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The Difference Between a Music Performer and a Worship Leader
What is Worship?
Worship is an integral part of Christian life. When we worship, we are connecting with God on a personal level. Depending on the song, we can praise, thank, and ask the Lord for forgiveness or provisions for our life. Worship is a time to connect with the Lord through songs.
A person who leads worship is someone who does more than merely stand in front of a congregation singing songs. When someone is called to lead worship, they have an obligation to help the congregation learn what it means to worship the Lord.
1Make a joyful noise to the Lord, all the lands! 2Serve the Lord with gladness! Come into his presence with singing! 3Know that the Lord is God! It is he that made us, and we are his; we are his people, and the sheep of his pasture. 4Enter his gates with thanksgiving and his courts with praise! Give thanks to him, bless his name! 5For the Lord is good; his steadfast love endures for ever, and his faithfulness to all generations.— Psalms 100 (Revised Standard)
People who lead congregations through songs are generally known as worship leaders, but all worship leaders are not the same. Some who are called worship leaders are in fact, what I call, music performers. Rather than actually leading worship, music performers stand on stage and sing songs.
Music performers call themselves worship leaders when the truth is, music performers do not truly lead worship at all. The following leadership traits are hints that the person on stage in front of the congregation may be a music performer.
Note: The names of the people mentioned and critiqued in the "Music Performers" heading have been changed to preserve and protect their identity.
- Music performers usually only pick songs they want to perform. They don’t always have band practice and rehearsal. They don’t feel there is a need to practice because they believe the Holy Spirit will help them perform well. Instead of praying that the congregation will be elevated, they pray that they will sound great and that they will perform flawlessly. In fact, they seek edification for themselves and not for the Lord.
Some time ago, I attended a church where Sally (the vocalist) and Donald (the guitarist) showed up a few minutes before church services. Even as church members began taking their seats, Sally and Donald practiced the songs they would be performing for that morning’s service. They played a few bars of the selected songs, prayed on stage, and then commenced to lead worship for the congregation.
I spoke with Sally after church and she said she just shows up to church and decides to sing whatever songs move her in that moment.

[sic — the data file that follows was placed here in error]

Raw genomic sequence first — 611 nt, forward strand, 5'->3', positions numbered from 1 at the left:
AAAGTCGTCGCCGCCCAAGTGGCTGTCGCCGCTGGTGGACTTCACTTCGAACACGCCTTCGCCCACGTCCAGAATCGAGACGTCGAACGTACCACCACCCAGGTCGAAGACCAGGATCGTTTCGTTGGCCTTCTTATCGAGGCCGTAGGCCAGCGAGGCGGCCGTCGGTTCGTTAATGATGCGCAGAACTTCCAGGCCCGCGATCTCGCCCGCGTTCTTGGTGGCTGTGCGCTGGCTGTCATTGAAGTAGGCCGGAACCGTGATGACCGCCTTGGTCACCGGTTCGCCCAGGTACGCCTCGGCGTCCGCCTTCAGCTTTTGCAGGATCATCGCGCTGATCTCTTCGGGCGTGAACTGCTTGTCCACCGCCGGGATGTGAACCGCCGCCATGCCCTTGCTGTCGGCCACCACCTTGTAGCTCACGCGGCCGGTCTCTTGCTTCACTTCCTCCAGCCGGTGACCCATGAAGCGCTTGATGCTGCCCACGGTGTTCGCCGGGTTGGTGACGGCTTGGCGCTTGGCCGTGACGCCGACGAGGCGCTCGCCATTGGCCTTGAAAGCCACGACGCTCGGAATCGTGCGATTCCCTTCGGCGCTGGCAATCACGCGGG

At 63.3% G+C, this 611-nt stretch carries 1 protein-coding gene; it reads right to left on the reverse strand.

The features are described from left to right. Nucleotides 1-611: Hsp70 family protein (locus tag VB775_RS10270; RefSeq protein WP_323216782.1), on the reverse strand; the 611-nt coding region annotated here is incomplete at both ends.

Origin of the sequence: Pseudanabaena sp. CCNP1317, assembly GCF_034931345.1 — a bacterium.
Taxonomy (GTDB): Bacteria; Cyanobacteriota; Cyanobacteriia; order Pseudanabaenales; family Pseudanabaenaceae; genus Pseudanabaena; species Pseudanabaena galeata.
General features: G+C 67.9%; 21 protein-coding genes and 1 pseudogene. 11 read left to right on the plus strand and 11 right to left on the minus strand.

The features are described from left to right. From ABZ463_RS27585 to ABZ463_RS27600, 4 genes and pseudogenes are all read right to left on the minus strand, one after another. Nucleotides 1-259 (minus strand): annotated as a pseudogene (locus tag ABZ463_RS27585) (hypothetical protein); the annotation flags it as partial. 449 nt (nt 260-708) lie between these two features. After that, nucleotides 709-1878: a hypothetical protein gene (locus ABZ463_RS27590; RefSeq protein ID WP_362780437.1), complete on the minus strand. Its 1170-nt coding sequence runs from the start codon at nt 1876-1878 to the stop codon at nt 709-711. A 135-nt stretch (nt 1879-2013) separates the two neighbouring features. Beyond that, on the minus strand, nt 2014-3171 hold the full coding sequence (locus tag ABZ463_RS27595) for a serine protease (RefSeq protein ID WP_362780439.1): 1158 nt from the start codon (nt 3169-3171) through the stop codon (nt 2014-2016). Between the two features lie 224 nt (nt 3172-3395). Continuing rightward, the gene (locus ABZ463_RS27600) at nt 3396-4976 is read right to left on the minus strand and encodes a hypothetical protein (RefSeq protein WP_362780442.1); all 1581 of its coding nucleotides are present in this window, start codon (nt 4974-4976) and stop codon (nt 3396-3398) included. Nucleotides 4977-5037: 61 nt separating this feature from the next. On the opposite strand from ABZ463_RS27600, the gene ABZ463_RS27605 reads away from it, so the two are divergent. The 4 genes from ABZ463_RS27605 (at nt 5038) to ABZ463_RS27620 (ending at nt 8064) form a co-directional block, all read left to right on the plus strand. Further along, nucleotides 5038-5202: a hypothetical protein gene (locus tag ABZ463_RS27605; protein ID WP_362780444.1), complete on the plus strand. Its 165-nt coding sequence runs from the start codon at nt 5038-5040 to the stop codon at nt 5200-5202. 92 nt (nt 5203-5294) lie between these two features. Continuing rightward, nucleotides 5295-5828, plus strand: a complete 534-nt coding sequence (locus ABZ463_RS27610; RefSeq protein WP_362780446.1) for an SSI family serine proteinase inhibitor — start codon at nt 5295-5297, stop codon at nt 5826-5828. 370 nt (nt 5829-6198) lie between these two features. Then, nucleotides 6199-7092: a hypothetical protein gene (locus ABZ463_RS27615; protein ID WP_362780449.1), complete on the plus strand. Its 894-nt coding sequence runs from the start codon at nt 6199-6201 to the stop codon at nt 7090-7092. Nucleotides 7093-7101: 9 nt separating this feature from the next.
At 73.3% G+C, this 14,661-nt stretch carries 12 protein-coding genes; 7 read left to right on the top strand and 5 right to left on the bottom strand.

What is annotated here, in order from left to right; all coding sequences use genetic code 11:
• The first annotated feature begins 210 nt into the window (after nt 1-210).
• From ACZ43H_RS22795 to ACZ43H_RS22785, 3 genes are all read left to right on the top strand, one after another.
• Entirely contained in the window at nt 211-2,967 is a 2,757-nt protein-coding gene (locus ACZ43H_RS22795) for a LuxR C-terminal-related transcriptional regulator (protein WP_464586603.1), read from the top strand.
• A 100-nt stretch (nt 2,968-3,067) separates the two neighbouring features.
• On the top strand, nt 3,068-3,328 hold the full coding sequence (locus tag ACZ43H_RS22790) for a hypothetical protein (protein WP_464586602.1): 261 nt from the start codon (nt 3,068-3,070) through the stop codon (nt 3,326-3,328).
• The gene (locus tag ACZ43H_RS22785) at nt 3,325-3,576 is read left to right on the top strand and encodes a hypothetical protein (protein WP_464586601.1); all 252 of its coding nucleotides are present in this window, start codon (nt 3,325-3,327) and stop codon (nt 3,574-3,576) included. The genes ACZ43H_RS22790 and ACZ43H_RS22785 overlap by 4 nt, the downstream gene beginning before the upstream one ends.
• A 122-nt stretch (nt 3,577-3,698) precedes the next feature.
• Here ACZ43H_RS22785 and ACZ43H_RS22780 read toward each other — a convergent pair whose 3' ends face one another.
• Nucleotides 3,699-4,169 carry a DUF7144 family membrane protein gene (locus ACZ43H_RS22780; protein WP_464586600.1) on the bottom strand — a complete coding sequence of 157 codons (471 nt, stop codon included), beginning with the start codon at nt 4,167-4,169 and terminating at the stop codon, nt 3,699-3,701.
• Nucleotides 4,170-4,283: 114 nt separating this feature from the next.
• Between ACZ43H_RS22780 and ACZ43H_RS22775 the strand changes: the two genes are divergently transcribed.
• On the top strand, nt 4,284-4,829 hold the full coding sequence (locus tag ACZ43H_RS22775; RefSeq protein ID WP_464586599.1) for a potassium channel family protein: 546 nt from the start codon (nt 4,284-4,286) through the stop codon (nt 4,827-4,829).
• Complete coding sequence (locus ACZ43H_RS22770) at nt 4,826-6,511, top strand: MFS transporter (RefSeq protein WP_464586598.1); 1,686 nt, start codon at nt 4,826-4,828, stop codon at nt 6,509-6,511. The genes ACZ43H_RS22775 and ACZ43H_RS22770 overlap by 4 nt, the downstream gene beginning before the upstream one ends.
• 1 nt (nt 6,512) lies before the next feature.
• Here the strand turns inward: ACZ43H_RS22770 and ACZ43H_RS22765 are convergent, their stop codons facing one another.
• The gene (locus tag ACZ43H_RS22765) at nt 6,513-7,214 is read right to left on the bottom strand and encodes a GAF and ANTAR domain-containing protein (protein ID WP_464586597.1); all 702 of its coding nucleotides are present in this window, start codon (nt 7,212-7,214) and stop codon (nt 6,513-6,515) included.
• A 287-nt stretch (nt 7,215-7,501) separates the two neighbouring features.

- Music performers tend to play songs they wrote. I attended a church where Steve (a guitarist) started the worship session with a familiar worship song and then for the rest of the session only played songs that he wrote. He would preface each song with, “Here’s a little song I wrote…” and would then start playing and singing the song. It didn’t matter that no one in the congregation was familiar with the songs; and because the congregation didn’t know the songs, no one in the congregation sang the songs. Folks, that’s not worship leading; that’s not even song leading; that’s performing.
- Music performers believe their talent is what is important. Let us consider that most people who venture onto a stage to sing or play an instrument in front of an audience generally have confidence that they are musically talented. Music performers seek admiration and applause from the audience.
A long time ago, I attended a church where one of the guitarists was extremely talented. Every now and then he would play a well-executed guitar riff and, of course the audience would applaud. Well, one time the audience did not respond quickly enough and the guitarist stood with his hands out and a questioning look on his face as if to ask, “Where is my applause?” So, of course, the audience then applauded. That type of attitude is unbecoming of a person leading worship.
- Music performers have no regard for the congregation. Music performers sing the songs they want to sing, and in the key they want to sing without regard to whether or not the congregation can sing the songs as well. For example, I attended a church where Brenda sang an entire 30-minute session in a key so high that all the men in the congregation were forced to sing in their falsetto voices the entire time. Bless their hearts, they tried, but the combination of men and women singing in high voices sounded like a bunch of people screaming at each other. Surely, they were not able to engage in worship, as they were struggling too hard to eke out the songs to the point that their voices screeched.
Music performers simply sing songs and hope the congregation sings along with them.
Worship leaders know that although they are on stage front and center, they are not the main attraction. Worship leaders know that their primary purpose is to lead people to Jesus.